“I wanted to, Arii. Your father did not like wizards. He would not let me place any kind of spell. He thought the valley was safe.”
“But it wasn’t, Uncle. The monster found us. He killed them and ate them.”
“Yes, the monster did horrible things, Arii.”
Nerza stood. He took Arii’s hand and said, “It is time to go, Arii. We will go to my home. You will be safe there.”
He and Arii strode through the forest. Nerza took a different path. He followed the stream to its junction with the larger stream, and this he followed to the road. Then, holding Arii’s hand, they walked to his stone cottage near Jarna. In less than a day, Nerza’s role as uncle had changed to parent of a young, growing boy. He hoped that he was equal to the task.

Thursday, April 13, 2017

An Indiana History Story a Day – May

An Indiana History Story a Day – May
An Indiana History Story a Day – May

Indiana possesses a rich history that is fun to read and learn. An Indiana History Story a Day –May like the Indiana Bicentennial History Series that preceded it, presents Indiana history in an easy to read “this day in history format” The thirty-one stories in the May edition include:

May 3, 1989 - Indiana General Assembly Passes the Lottery Act
May 10, 1876 - Colonel Eli Lilly Opened A Laboratory On Pearl Street In Indianapolis
May 14, 1828 - Probable Date Lincoln and Gentry Arrive in New Orleans
May 17, 1820 - John Tipton Departs Corydon to Chose Site for Indianapolis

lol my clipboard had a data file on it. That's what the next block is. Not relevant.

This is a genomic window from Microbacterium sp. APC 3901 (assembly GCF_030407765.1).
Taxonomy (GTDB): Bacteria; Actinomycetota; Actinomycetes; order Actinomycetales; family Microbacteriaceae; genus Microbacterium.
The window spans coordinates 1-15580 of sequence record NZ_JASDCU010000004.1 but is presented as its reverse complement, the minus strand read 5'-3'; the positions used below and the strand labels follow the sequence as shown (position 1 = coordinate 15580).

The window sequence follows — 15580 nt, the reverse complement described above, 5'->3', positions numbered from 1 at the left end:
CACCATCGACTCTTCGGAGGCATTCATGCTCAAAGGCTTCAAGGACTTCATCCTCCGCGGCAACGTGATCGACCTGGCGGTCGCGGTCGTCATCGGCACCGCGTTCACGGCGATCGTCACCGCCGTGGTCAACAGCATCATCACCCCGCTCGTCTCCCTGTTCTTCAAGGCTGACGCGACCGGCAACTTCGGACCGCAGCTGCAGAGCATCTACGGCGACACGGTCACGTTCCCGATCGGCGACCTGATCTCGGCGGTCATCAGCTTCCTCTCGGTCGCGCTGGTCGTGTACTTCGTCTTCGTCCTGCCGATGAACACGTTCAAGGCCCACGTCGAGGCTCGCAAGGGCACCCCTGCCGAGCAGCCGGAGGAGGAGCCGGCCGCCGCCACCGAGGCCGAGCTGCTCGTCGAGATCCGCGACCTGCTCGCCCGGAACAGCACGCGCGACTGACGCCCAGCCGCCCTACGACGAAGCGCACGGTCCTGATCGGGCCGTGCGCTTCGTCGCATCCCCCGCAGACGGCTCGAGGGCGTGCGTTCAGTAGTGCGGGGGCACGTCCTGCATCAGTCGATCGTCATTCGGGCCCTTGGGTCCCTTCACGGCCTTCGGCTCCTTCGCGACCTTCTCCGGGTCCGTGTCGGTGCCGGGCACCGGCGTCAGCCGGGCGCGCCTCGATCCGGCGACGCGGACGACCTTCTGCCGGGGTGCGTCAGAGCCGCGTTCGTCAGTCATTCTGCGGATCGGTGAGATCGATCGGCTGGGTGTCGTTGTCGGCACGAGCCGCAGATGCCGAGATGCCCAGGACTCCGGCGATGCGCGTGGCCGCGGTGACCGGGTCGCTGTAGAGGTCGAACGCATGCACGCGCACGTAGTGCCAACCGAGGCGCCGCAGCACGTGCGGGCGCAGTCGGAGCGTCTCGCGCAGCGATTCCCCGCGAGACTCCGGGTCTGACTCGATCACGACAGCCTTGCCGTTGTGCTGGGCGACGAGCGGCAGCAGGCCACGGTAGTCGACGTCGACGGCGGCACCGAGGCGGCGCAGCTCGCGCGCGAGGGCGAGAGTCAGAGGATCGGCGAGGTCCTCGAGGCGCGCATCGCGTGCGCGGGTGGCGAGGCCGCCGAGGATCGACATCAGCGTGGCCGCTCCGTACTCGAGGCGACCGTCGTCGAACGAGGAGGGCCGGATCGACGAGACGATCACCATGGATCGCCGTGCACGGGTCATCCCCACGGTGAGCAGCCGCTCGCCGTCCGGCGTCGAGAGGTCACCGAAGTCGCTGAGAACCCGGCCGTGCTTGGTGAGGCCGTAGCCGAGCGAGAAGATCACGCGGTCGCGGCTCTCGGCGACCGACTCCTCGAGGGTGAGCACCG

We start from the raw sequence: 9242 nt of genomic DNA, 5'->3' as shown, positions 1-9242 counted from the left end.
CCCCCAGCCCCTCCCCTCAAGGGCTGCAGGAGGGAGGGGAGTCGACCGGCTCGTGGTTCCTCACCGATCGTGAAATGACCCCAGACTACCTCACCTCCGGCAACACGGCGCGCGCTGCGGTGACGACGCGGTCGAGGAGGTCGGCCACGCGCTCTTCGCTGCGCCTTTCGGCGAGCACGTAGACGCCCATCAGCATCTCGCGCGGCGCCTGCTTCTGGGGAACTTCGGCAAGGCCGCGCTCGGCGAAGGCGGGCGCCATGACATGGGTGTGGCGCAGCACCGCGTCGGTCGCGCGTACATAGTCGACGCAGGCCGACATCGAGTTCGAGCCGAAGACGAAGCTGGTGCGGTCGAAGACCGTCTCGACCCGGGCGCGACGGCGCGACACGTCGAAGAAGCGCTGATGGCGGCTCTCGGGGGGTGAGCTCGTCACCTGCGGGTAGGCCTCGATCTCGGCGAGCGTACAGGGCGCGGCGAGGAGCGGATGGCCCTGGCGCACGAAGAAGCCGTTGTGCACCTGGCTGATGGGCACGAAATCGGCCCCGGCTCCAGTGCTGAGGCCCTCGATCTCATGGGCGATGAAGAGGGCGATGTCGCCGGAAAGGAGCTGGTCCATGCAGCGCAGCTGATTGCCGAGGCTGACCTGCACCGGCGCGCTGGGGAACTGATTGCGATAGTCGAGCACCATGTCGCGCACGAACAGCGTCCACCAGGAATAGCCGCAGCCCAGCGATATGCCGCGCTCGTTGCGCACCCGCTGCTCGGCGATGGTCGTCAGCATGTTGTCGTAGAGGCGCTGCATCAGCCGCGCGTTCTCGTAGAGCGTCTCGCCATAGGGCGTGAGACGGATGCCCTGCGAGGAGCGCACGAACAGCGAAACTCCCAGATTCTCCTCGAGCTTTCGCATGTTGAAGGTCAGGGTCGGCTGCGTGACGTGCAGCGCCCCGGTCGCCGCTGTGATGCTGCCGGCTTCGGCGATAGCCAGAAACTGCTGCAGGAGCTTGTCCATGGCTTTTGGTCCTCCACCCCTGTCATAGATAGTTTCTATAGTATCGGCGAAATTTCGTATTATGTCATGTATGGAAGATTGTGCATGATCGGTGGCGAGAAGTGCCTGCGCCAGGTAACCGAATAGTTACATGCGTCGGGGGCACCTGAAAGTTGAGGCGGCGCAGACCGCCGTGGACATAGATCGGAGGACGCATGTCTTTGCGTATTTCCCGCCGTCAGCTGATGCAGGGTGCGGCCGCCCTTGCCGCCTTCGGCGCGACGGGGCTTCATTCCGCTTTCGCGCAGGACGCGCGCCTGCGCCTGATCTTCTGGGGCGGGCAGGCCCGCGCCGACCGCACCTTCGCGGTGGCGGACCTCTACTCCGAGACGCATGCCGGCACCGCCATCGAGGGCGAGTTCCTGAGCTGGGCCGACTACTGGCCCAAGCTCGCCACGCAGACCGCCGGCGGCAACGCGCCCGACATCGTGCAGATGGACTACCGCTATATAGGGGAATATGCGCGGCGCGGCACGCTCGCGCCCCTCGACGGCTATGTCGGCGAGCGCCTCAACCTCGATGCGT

May 31, 1917 - The Indiana Legislature Adopted the Indiana State Flag


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© Paul R. Wonning 2017

Sunday, April 9, 2017

Gardener's Guide to Growing Beets

Gardener's Guide to Growing Beets
Gardener's Guide to Growing Beets

Beets are one of the most popular vegetables to grow in the garden. The sweet earthy roots nutritious source of vitamins, minerals other nutrients. The Gardeners' Guide to Growing Beets serves as a valuable resource on the culture of growing beets as well as instructions on how to freeze, can and harvest this delicious, popular food. No vegetable is complete without a patch of beets to offer its share of summery sweetness.

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© Mossy Feet Books 2017

Sunday, April 2, 2017

Epic Fantasy Novel - The Rise of the Pirate King

Epic Fantasy Novel - The Rise of the Pirate King
Epic Fantasy Novel - The Rise of the Pirate King

Under the vicious assault of Gwaum, the Kingdom of Sylvanhaven fell. The few that fled the catastrophe barely escaped with their lives. Tarque rescued Prince Bearl, heir to the kingdom, only to fall victim to pirates.
Tossed overboard in a small boat, Tarque despaired that the boy would suffer slavery as the powerful Sword of Vin fell into the hands of a red haired pirate. Using the magic power of the sword, the pirate Bort becomes the Pirate King of the Six Kingdoms. Only Bearl can destroy the Pirate King. But only if Tarque can find him and restore his legacy.